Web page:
Saturday, May 25, 2013
We are lucky to have Ceetay over on Alexander.
But I wanted a Thai neighborhood,
so we headed out to Queens.
I Am Thai restaurant is lauded online, plus it’s at the Lincoln Avenue subway stop, an encouraging coincidence.
It’s not fancy.
And very small.
But the last time I had smoky shrimp padthai this fine I was on a steaming ferry in Sydney Harbour.
Red pepper ground chicken with fried eggs was fairly hot, I thought, when ordered “medium.”
The glass noodles are served warm and luscious; the lettuce, peanuts and the squid are cold and crunchy. Delicious.
And the green papaya salad was so good I wished we’d gotten another and brought it home.
Warm duck in cold plum sauce in a wrap? COME ON.
These were really good.
Only the pumpkin in the mixed vegetables wasn’t up to par, perhaps understandable since real pumpkin doesn’t arrive until October.
But what a feed, two salads, three entrees plus the duck wraps, 50 bucks. And a romantic skyline view on the way home.
Two blocks from 52nd street on the 7 out in Queens.
If you are heading out, let me know.
(more shrimp pad thai) ;-)
Friday, May 24, 2013
Thursday, May 23, 2013
Wednesday, May 22, 2013
I was one of the very fortunate few in the Imperial Theatre on December 20, 1981, opening night of Michael Bennett’s DREAMGIRLS.
A newcomer named Jennifer Holliday brought the house down with a searing, career-making performance of her song “I am telling you I’m not going.” The audience leapt to their feet and just erupted!
New York Times theatre critic Frank Rich referred to Holliday's performance as "one of the most powerful theatrical coups to be found in a Broadway musical since Ethel Merman sang “Everything’s Coming Up Roses” at the end of Act I of Gypsy.”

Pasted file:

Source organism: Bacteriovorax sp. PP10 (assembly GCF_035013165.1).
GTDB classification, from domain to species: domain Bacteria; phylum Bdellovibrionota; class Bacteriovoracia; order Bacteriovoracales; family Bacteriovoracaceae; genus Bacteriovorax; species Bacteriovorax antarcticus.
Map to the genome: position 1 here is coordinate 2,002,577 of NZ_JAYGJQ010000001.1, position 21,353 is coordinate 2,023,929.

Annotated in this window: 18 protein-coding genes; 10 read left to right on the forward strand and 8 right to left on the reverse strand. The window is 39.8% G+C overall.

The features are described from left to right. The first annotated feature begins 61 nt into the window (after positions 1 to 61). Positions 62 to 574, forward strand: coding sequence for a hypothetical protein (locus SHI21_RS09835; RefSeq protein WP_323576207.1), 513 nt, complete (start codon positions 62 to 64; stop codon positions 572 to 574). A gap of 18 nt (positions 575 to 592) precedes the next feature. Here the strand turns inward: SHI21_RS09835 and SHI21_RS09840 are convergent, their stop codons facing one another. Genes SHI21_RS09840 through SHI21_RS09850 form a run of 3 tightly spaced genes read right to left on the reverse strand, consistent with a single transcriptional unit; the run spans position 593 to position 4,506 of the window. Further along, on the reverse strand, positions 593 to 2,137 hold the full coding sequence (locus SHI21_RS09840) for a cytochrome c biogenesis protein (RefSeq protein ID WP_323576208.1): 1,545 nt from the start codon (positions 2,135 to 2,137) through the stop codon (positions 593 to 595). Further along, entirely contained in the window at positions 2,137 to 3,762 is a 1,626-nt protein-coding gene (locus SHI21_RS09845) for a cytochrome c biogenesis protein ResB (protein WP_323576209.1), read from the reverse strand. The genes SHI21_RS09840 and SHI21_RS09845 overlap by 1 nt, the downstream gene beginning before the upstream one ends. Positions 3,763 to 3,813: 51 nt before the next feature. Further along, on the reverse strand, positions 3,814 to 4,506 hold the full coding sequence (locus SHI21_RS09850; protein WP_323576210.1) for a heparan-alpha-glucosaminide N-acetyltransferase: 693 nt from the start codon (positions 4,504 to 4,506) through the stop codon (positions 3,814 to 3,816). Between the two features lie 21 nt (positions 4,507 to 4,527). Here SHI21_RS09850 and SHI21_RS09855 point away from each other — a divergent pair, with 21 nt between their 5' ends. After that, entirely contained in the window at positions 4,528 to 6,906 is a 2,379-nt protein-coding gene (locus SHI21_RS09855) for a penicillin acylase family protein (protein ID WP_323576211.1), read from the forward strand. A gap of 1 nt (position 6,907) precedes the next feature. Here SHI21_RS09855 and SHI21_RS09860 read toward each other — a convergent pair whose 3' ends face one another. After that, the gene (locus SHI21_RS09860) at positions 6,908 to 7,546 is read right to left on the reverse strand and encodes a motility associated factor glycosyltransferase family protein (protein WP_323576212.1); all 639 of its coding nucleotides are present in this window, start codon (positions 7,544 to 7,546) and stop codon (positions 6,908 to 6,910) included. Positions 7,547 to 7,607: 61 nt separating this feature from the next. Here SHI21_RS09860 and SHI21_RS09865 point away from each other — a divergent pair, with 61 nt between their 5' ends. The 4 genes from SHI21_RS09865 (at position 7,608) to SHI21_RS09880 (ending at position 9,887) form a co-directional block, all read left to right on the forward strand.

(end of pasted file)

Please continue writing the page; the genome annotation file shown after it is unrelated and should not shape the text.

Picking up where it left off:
"And I Am Telling You I'm Not Going" remains Holliday's signature song. It was the #1 single on the Billboard R&B charts in 1982.
This clip from the early 1990‘s shows why Will Smith went on to become such an international star. He’s hilarious!
Tuesday, May 21, 2013
Monday, May 20, 2013
Most haunted houses are based upon an architectural style called “Second Empire.”
Popular between 1865 and 1880, this style just predates our 1886 Richarsonian Romanesque ClockTower, but both are part of the Victorian Era.
The Ladies Mile along Broadway from Union Square north offers several great examples of these “haunted houses”, the best (in my opinion) is the Constable Building on the corner of 19th Street, the home of ABC Carpet.
Built in 1869 and expanded until 1896, this was the leading department store of its era, widely known as the
“Palace of Trade.”
I think it is seven stories of sheer awesomeness.
Clients a few years back asked for “something historical”, but declined to build this house I designed for them in Armonk.
I can’t imagine why. lol